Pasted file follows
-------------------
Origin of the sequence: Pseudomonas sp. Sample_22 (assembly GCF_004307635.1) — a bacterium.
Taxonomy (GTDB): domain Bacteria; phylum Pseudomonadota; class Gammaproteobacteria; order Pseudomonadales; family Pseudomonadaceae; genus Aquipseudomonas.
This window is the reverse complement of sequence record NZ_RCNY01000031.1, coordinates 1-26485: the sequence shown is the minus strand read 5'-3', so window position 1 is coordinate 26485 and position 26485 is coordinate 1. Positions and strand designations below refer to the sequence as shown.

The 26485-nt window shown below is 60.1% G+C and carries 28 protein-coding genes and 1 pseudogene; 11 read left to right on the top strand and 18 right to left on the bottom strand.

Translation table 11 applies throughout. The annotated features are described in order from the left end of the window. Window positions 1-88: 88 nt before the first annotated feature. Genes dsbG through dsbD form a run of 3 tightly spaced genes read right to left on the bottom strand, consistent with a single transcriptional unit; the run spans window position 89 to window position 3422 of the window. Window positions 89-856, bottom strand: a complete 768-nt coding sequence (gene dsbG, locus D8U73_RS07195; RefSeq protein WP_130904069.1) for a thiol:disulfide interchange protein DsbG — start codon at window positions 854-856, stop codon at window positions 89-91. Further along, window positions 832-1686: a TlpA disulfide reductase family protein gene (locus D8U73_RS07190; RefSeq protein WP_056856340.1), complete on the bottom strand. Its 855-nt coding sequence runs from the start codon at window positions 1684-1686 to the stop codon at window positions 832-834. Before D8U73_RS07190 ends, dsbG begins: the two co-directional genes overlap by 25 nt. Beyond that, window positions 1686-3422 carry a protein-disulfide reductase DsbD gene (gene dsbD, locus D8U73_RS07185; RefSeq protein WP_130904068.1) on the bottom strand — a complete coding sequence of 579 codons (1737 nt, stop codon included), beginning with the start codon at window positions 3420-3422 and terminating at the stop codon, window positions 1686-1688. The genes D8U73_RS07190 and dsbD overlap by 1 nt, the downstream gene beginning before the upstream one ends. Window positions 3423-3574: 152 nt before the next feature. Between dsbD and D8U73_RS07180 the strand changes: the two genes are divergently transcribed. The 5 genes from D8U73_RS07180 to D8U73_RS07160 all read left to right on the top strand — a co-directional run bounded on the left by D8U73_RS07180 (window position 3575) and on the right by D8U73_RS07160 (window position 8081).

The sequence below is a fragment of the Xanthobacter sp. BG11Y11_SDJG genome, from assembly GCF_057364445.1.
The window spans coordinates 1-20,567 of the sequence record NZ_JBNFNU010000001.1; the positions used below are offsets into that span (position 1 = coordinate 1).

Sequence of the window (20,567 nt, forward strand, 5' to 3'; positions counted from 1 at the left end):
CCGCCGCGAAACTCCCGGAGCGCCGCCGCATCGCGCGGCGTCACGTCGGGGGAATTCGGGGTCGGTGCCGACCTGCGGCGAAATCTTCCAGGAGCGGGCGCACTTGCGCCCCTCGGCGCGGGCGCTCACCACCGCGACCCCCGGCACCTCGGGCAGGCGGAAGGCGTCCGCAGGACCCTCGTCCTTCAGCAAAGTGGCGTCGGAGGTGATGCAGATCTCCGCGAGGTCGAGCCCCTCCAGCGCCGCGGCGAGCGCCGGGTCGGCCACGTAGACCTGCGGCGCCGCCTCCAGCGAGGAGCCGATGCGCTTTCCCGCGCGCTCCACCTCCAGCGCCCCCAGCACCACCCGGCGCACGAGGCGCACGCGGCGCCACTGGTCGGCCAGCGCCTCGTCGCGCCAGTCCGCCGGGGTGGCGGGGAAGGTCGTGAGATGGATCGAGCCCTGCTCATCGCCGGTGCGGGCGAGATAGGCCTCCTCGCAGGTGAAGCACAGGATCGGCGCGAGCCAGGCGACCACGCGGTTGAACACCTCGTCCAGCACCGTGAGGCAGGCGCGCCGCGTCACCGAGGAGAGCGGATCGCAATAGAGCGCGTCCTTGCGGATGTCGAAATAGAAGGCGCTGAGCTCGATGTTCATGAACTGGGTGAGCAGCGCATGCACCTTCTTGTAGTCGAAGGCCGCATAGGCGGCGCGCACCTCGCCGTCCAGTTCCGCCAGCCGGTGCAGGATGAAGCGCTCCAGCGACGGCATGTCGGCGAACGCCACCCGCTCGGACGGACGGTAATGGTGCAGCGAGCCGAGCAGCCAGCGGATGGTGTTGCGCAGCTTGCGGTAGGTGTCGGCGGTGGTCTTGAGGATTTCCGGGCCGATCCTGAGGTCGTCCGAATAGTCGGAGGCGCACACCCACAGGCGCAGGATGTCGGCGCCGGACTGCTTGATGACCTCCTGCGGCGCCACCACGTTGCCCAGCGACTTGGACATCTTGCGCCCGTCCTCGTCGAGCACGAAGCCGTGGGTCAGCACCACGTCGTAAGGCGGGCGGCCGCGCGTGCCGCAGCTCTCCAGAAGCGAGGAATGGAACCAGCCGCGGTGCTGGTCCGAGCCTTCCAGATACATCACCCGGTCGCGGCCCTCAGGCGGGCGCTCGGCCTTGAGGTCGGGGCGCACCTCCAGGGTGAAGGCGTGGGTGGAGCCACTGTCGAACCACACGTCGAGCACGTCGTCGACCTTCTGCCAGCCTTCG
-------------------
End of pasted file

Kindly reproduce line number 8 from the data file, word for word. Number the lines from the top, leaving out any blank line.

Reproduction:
Sequence of the window (20,567 nt, forward strand, 5' to 3'; positions counted from 1 at the left end):